@ This Stage Staff

@ This Stage Staff

Notes from a Scenic Designer: Matthew Steinbrenner on Scorsese: American Crime Requiem

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[dropcap]Playing[/dropcap] at The Wallis through October 16, Scorsese: American Crime Requiem is the latest in the For The Record show series to hit Los Angeles stages. For The Record — described by its producers as “a genre-bending form of live entertainment” — is a production that utilizes soundtracks of iconic films to create theatrical concert experiences. Accordingly, Scorsese features songs from GoodFellas, Casino, The Departed, The Wolf of Wall Street and more.

The unique format aside, what’s been standing out for audiences is the distinct way For The Record scenic designers have transformed the Wallis into a nightclub-esque space, loaning itself to an immersive part-rock concert, part-musical, part-bar feel.

We contacted Scenic Designer/Art Director Matthew Steinbrenner to see if he’d share some images of his creation, and the inspiration behind his choices.

Matthew Steinbrenner: When designing For The Record shows, our goal is always to blur the line between a rock concert and a musical, between a theater and a bar, and between the actors and the audience. Our shows started in a tiny 50-seat bar in Los Feliz, so we are constantly considering how to incorporate and envelop the audience, allowing for the raw and honest performances that have defined a For the Record experience since our beginning. When we are designing each FTR set, we also consider how the scenery can activate and illuminate. Lighting allows the scenery to be as dynamic and interactive as the performers on stage. The lighting infused into the set can then reach out and grab the audience, pulling them into the action.

The set for Scorsese: American Crime Requiem provides a space that is as intertwined, dynamic, and powerful as the films we are honoring. It is grounded in the grit and glamour of Mr. Scorsese’s films. Incorporating the styling of an old Italian restaurant, our set feels heavy and established — carrying the weight of the complex characters and the history for their storied pasts. Looming over the set is a dense rig of lighting — both a sky of power and a ceiling of restrictive metal pipes. In plain view, the set resembles a Venn diagram, creating circular paths onstage where the stories and characters intersect and overlap — where cinema, theater, and music coalesce.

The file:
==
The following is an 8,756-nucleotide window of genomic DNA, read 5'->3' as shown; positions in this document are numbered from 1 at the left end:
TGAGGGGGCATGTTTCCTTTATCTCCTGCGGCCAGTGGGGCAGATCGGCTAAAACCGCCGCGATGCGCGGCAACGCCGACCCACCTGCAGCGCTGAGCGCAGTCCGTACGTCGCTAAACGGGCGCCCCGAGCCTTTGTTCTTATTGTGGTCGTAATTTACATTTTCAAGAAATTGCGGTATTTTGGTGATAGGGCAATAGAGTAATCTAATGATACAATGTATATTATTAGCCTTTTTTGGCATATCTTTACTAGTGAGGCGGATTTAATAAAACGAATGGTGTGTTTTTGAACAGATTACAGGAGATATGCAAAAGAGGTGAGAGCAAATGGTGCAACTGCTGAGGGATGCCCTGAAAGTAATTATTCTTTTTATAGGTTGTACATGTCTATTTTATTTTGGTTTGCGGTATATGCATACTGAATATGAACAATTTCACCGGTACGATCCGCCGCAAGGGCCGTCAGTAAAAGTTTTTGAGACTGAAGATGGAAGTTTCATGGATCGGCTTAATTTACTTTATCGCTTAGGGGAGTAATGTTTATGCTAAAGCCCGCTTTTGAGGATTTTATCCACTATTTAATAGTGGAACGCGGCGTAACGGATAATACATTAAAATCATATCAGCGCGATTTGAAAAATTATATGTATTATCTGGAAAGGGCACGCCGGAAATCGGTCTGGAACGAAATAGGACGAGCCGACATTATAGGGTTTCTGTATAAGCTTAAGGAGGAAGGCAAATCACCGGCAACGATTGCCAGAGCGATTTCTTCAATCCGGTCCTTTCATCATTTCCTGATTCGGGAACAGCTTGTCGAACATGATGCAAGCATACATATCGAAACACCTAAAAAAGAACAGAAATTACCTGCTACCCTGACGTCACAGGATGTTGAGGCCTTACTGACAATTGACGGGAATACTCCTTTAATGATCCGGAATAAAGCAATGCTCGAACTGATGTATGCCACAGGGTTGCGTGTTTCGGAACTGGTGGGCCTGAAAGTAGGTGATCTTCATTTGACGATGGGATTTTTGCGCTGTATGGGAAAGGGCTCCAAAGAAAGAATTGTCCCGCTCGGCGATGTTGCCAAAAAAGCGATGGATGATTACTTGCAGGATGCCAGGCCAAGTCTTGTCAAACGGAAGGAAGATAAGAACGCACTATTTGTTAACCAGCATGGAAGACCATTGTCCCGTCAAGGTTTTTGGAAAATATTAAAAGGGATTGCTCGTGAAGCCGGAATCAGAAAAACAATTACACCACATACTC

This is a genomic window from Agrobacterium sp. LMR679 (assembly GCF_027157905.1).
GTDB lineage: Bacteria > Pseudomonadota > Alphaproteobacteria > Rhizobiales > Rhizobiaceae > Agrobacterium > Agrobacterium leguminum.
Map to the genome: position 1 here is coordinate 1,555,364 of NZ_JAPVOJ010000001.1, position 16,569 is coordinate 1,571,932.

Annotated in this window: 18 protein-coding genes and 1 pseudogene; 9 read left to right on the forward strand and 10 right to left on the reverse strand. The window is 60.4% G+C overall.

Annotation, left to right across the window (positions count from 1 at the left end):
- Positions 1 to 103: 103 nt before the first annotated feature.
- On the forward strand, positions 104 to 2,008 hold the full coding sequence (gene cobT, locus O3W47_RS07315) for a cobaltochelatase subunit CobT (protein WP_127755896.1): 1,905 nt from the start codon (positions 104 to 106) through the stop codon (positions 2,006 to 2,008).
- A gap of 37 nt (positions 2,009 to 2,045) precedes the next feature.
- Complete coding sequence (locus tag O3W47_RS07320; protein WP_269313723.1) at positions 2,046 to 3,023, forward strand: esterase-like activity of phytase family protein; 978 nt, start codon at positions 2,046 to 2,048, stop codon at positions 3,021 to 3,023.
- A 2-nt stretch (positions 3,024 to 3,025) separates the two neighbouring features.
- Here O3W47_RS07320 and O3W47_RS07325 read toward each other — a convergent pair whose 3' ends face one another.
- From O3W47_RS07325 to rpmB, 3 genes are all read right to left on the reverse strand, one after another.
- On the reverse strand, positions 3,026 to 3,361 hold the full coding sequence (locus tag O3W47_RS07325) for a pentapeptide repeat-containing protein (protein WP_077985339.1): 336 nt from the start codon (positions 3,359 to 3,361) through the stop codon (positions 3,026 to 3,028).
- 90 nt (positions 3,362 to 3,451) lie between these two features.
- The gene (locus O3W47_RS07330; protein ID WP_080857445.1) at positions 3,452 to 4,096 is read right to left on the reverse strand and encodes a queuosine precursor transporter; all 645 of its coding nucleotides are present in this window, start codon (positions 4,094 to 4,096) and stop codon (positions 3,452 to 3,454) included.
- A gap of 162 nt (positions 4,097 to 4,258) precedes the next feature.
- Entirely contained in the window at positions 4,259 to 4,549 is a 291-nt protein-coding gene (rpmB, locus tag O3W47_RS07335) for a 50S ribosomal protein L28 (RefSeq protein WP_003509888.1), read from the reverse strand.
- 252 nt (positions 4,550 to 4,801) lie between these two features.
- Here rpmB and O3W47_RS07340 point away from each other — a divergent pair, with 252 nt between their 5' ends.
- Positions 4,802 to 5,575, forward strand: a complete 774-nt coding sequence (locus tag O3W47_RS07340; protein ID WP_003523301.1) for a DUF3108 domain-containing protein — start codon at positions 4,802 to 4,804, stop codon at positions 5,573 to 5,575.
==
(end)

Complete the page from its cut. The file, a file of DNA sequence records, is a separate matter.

2. The set features hidden lighting in many architectural features within the design. For example, the step fascias light up to mimic the chasing light bulbs of a casino facade to help support scenes from the film Casino.



2. The walk-in look for the show reveals the set as an extension of the theater, using architectural lighting techniques to highlight the various textures and materials of the set. Seating onstage reinforces the immersive quality that is a trademark of a For the Record show.



3. White model digital model of the FTR: Scorsese set.   



4. At the epicenter of the set is an area nicknamed the “Table Stage.” Surrounded by a curved banquet on the upstage side and stool seating around the downstage side, this stage was used as a literal table (pictured above) or as a performance stage. 



5. The Scorsese set is a hybrid of theatrical architecture and rock-n-roll lighting to visually blend the worlds of a rock concert and musical storytelling.


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